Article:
Review: Shackleton’s Journey by William Grill
By Sinead Moriarty
Shackleton’s Journey tells the story of Ernest Shackleton’s 1914 -16 Endurance trans-Antarctic expedition in which the explorer sought to cross the Antarctic continent from the Vahsel Bay in the Weddell sea through the South Pole to the Ross Sea. The text is written and illustrated by British illustrator William Grill. It is this year’s winner of the Kate Greenaway Prize for illustration in children’s books.
It is somewhat unsurprising that Grill’s text was nominated for the Greenaway prize rather than its sister Carnegie Award for two reasons 1) it is filled with beautiful, hand-drawn illustrations that grip the reader and create visual interest in every page, and 2) because the written narrative is conventional and lacks some of the magic which the illustrations exude. The written narrative tells what has now become a familiar story. Shackleton gathers a crew of adventurous sorts and heads south. His ship becomes trapped and is eventually crushed. Through extraordinary leadership and ingenuity Shackleton leads his men on an arduous journey to safety, crossing treacherous Antarctic seas in small boats and traversing the uncharted interior of South Georgia before finally securing the safe return of his crew. There is little interrogation of the modern Shackleton myth that has exploded since the late 1990s. This is particularly evident in the postscript which briefly mentions the three men who did die on the expedition: The expedition’s second ship, the Aurora arrived at the Ross Sea and, not knowing that Shackleton and his crew never even made it to the continent, set about laying depots for the explorers; the ship’s chaplain collapsed and died on the ice while two explorers were killed when they became lost in a blizzard and were never seen again. Grill only briefly mentions the men and ensures that this does not to challenge Shackleton’s heroic status or his claims to have never lost a man under his leadership.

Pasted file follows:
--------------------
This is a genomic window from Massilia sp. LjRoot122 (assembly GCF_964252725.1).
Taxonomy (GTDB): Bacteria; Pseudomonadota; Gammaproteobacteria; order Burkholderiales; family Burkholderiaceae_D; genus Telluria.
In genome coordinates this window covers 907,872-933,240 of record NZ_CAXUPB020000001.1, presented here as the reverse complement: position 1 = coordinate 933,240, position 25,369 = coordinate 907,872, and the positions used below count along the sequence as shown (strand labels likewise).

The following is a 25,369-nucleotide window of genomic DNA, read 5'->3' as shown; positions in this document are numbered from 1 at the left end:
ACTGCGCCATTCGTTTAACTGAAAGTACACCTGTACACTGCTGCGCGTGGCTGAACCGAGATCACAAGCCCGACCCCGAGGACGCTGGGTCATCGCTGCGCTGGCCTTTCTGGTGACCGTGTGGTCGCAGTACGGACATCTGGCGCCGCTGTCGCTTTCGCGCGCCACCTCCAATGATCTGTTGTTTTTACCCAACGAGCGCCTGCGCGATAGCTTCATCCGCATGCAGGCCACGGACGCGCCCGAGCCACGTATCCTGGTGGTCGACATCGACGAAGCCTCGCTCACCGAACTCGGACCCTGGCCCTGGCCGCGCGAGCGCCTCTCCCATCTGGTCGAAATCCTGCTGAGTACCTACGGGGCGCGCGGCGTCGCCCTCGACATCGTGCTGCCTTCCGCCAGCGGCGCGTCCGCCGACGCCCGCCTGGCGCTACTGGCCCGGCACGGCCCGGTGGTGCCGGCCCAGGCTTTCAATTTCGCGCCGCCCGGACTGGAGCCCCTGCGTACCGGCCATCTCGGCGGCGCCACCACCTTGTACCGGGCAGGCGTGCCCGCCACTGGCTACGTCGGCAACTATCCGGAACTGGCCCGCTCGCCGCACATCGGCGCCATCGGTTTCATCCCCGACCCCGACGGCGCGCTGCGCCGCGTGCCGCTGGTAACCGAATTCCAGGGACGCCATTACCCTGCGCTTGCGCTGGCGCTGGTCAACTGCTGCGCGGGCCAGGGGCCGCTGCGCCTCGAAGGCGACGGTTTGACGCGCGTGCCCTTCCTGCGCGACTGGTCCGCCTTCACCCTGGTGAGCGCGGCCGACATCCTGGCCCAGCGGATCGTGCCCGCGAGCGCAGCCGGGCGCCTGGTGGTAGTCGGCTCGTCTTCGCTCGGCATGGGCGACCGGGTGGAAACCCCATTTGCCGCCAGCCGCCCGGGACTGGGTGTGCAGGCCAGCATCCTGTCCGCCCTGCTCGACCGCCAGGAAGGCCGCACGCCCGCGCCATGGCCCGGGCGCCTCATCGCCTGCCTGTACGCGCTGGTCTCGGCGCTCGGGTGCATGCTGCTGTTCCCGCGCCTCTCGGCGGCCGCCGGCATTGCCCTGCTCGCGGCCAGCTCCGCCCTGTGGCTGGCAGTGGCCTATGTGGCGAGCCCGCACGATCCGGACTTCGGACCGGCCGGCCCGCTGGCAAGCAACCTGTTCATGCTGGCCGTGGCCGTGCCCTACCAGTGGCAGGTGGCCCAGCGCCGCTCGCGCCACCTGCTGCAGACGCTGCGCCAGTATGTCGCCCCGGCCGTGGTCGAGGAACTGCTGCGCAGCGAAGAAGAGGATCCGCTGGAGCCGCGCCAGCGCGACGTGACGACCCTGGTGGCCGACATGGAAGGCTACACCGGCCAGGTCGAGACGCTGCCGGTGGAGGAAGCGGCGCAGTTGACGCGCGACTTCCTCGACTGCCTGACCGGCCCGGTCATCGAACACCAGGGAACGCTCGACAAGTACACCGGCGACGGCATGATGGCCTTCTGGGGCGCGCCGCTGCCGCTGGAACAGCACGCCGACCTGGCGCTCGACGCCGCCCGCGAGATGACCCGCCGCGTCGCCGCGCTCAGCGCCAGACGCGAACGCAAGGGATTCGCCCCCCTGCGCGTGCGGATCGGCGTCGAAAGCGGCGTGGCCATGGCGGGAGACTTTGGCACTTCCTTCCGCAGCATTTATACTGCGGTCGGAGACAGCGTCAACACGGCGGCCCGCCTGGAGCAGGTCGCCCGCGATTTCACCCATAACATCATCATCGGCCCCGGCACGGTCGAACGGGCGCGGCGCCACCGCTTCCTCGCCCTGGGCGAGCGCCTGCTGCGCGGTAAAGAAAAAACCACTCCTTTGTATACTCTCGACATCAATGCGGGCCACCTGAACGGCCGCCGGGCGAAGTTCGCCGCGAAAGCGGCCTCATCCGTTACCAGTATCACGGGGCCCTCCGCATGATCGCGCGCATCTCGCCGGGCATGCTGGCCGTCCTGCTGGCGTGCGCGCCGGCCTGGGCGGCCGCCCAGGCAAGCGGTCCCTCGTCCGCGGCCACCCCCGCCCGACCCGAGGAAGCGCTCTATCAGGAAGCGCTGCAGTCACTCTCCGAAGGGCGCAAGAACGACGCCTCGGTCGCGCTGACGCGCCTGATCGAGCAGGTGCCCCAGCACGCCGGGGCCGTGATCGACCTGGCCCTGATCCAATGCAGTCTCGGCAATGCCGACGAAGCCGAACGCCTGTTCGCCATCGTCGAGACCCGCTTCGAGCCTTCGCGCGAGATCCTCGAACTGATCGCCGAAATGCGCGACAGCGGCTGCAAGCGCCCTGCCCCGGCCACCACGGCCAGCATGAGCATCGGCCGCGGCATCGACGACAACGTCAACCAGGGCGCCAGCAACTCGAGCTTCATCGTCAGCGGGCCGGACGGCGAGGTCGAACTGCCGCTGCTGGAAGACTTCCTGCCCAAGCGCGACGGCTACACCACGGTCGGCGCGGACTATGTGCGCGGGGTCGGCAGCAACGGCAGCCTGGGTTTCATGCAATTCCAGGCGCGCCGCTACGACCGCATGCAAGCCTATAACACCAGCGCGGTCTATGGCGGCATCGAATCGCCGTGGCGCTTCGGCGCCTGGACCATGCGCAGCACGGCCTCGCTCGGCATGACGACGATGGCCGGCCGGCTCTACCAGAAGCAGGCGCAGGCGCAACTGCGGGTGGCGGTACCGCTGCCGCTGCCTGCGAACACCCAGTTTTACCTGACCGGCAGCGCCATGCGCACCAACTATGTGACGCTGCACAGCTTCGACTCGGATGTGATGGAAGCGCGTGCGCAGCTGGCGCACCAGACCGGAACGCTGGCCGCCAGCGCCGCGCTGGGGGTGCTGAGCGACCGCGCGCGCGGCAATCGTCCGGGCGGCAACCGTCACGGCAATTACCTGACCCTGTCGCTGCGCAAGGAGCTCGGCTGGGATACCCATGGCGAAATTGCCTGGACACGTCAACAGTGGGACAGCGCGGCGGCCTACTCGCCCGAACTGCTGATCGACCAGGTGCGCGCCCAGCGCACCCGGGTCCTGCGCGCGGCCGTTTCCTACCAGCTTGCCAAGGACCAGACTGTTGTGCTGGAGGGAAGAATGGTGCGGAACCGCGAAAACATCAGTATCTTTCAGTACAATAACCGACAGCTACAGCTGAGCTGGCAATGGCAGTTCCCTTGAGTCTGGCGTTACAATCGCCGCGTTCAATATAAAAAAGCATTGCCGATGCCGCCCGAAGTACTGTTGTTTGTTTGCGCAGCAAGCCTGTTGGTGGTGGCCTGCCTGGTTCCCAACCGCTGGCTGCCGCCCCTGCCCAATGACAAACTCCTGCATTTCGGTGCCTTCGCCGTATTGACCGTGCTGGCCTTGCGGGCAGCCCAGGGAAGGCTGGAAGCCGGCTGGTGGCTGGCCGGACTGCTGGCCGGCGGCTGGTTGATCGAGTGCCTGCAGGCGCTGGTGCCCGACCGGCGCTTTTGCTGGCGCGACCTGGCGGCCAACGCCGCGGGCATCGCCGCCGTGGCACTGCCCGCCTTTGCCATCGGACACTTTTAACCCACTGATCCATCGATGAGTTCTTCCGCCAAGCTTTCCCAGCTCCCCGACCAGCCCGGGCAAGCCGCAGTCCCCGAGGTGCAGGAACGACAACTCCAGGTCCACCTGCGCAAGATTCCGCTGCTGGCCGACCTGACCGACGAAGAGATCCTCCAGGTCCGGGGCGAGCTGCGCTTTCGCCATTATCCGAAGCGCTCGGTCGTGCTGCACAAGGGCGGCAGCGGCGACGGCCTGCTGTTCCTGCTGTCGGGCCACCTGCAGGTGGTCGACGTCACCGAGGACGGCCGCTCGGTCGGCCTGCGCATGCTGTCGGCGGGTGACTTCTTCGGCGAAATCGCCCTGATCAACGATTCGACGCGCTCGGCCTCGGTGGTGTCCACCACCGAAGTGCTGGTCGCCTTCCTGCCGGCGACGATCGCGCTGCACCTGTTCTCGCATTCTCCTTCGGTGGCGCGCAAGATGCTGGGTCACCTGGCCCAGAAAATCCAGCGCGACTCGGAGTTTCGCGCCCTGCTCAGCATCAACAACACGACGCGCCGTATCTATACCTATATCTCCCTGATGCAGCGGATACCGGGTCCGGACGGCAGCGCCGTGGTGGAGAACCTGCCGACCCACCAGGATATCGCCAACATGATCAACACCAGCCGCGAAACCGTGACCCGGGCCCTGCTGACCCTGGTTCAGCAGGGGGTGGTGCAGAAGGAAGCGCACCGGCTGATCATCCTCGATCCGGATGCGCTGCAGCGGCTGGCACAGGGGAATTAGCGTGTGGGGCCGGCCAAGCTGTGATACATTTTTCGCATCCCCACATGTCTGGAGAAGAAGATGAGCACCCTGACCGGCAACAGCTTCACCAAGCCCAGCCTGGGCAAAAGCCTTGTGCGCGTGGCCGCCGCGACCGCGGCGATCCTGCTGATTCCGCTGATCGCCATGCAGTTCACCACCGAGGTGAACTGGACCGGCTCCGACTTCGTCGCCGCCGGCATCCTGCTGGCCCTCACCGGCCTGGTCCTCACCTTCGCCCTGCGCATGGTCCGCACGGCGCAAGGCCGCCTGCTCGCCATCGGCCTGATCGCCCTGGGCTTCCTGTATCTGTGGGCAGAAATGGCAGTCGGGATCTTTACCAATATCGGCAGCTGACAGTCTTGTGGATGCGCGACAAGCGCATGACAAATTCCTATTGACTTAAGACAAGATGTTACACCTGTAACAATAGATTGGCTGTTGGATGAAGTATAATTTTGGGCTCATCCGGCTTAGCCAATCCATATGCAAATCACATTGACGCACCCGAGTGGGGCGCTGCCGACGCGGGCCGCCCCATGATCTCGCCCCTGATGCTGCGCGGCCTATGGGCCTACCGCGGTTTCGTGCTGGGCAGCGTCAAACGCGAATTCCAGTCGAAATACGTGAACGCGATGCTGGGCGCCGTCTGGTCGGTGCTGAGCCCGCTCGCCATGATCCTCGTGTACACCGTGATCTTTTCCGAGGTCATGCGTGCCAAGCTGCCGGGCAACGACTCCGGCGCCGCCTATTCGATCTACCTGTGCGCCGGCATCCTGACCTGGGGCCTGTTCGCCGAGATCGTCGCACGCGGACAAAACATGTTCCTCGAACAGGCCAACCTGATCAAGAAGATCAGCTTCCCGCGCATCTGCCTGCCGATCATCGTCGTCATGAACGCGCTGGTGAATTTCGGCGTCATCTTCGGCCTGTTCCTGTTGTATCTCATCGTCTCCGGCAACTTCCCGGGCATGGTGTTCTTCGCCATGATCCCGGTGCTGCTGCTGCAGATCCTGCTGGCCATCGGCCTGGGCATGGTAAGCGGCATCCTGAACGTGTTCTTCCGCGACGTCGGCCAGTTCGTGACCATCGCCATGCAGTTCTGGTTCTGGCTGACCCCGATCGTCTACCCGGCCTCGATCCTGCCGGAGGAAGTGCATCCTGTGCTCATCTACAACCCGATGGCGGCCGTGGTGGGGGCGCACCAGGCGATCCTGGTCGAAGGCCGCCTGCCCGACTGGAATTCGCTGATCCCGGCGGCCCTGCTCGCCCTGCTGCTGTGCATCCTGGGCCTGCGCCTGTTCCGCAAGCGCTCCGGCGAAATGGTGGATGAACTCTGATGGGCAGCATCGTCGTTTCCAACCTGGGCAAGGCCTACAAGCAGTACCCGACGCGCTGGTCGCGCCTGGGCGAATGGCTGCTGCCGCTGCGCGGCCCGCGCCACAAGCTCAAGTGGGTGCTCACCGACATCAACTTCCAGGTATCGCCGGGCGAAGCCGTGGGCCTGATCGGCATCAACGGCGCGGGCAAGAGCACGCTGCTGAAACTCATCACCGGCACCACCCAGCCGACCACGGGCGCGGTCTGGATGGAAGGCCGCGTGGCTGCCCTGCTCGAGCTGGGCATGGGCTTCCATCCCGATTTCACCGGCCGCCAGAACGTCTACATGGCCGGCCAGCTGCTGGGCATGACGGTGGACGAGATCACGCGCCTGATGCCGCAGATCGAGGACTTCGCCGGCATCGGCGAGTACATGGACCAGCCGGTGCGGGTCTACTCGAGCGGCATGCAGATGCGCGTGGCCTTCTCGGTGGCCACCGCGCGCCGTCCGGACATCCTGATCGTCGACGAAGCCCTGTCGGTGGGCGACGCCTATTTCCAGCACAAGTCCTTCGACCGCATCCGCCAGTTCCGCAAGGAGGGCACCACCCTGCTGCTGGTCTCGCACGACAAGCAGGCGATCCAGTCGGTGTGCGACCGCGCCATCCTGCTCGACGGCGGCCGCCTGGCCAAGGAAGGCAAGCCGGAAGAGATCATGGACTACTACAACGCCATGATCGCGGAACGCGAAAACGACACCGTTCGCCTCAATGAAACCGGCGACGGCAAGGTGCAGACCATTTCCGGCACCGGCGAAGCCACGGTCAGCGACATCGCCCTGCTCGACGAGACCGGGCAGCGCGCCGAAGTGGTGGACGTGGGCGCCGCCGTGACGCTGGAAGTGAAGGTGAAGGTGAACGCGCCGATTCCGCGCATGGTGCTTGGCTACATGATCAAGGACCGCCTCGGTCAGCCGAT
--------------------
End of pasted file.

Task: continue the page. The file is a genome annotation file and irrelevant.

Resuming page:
However, it is in the bountiful and beautiful illustrations that this book shines. Through the illustrations Grill examines elements of the expedition often omitted in texts retelling the narrative of the Endurance. He meticulously draws each member of the crew and so we meet each and every man who suffered and struggled to survive the expedition. This is in marked contrast to the other texts about the Endurance, which name only a small number of the crew, such as those involved in the boat journey from Elephant Island to South Georgia. We also meet all of the dogs taken aboard the expedition despite the fact that these animals are often overlooked in order to distract from the fact that the explorers killed and ate their animals when the ship sank. Another key strength of the text and a mark of originality and subversive potential are the landscape drawings of the Antarctic. In these illustrations, many of which are double-page spreads, we see the vast Antarctic, represented in a multitude of ways reflecting the movement and dynamism which is inherent in this landscape. These images also give an insight into experiences of the explorers who found themselves shipwrecked in the middle of a vast frozen ocean, knowing that there would be no rescue. In one image a tiny yellow ship sits in the bottom left corner of an image which is dominated by broken ice and dark blue sea. The insignificant size of the ship is highlighted and the threat posed by the natural environment is patent. There is great depth and intricacy to Grill’s drawings and these images tell a far more complex and interesting story of Shackleton’s journey.
The Roehampton Readers participated in the CILIP Carnegie & Kate Greenway Children’s Book Awards as a shadowing group. Meeting at the University of Roehampton to discuss the shortlists, their reviews were then posted to the shadowing site itself. Over this summer, we are sharing a selection of the reviews with you as part of the ongoing activity here at NCRCL. The Roehampton Readers group was coordinated by NCRCL PhD student, Kay Waddilove.